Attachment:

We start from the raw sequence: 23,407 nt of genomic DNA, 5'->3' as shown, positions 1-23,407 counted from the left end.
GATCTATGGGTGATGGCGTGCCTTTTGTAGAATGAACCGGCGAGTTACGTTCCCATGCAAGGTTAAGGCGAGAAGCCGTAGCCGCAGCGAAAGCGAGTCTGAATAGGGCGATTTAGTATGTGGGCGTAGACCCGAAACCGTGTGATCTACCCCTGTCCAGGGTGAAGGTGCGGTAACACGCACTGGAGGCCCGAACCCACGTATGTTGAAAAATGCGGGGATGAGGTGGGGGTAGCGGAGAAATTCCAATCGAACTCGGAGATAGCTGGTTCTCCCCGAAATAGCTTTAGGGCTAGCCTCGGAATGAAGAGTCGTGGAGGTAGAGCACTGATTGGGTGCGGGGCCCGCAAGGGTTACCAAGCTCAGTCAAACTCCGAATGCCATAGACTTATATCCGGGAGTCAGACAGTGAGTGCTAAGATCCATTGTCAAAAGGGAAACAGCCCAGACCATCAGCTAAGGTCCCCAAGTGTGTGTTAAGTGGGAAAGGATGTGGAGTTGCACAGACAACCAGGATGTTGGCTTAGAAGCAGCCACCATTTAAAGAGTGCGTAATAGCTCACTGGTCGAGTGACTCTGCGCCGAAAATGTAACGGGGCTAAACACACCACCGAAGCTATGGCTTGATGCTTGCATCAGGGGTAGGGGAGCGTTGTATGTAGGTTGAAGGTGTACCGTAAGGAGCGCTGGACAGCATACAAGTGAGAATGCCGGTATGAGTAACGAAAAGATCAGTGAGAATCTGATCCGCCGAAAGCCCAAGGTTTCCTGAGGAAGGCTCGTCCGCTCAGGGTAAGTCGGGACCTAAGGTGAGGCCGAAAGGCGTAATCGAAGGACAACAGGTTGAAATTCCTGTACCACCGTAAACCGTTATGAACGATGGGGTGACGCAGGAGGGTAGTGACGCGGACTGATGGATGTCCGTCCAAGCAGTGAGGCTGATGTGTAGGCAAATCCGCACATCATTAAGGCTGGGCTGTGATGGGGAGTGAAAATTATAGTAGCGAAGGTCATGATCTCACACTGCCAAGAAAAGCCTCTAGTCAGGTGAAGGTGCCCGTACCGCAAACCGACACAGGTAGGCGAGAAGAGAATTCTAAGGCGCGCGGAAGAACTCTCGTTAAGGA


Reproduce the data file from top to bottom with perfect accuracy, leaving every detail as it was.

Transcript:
We start from the raw sequence: 23,407 nt of genomic DNA, 5'->3' as shown, positions 1-23,407 counted from the left end.
GATCTATGGGTGATGGCGTGCCTTTTGTAGAATGAACCGGCGAGTTACGTTCCCATGCAAGGTTAAGGCGAGAAGCCGTAGCCGCAGCGAAAGCGAGTCTGAATAGGGCGATTTAGTATGTGGGCGTAGACCCGAAACCGTGTGATCTACCCCTGTCCAGGGTGAAGGTGCGGTAACACGCACTGGAGGCCCGAACCCACGTATGTTGAAAAATGCGGGGATGAGGTGGGGGTAGCGGAGAAATTCCAATCGAACTCGGAGATAGCTGGTTCTCCCCGAAATAGCTTTAGGGCTAGCCTCGGAATGAAGAGTCGTGGAGGTAGAGCACTGATTGGGTGCGGGGCCCGCAAGGGTTACCAAGCTCAGTCAAACTCCGAATGCCATAGACTTATATCCGGGAGTCAGACAGTGAGTGCTAAGATCCATTGTCAAAAGGGAAACAGCCCAGACCATCAGCTAAGGTCCCCAAGTGTGTGTTAAGTGGGAAAGGATGTGGAGTTGCACAGACAACCAGGATGTTGGCTTAGAAGCAGCCACCATTTAAAGAGTGCGTAATAGCTCACTGGTCGAGTGACTCTGCGCCGAAAATGTAACGGGGCTAAACACACCACCGAAGCTATGGCTTGATGCTTGCATCAGGGGTAGGGGAGCGTTGTATGTAGGTTGAAGGTGTACCGTAAGGAGCGCTGGACAGCATACAAGTGAGAATGCCGGTATGAGTAACGAAAAGATCAGTGAGAATCTGATCCGCCGAAAGCCCAAGGTTTCCTGAGGAAGGCTCGTCCGCTCAGGGTAAGTCGGGACCTAAGGTGAGGCCGAAAGGCGTAATCGAAGGACAACAGGTTGAAATTCCTGTACCACCGTAAACCGTTATGAACGATGGGGTGACGCAGGAGGGTAGTGACGCGGACTGATGGATGTCCGTCCAAGCAGTGAGGCTGATGTGTAGGCAAATCCGCACATCATTAAGGCTGGGCTGTGATGGGGAGTGAAAATTATAGTAGCGAAGGTCATGATCTCACACTGCCAAGAAAAGCCTCTAGTCAGGTGAAGGTGCCCGTACCGCAAACCGACACAGGTAGGCGAGAAGAGAATTCTAAGGCGCGCGGAAGAACTCTCGTTAAGGA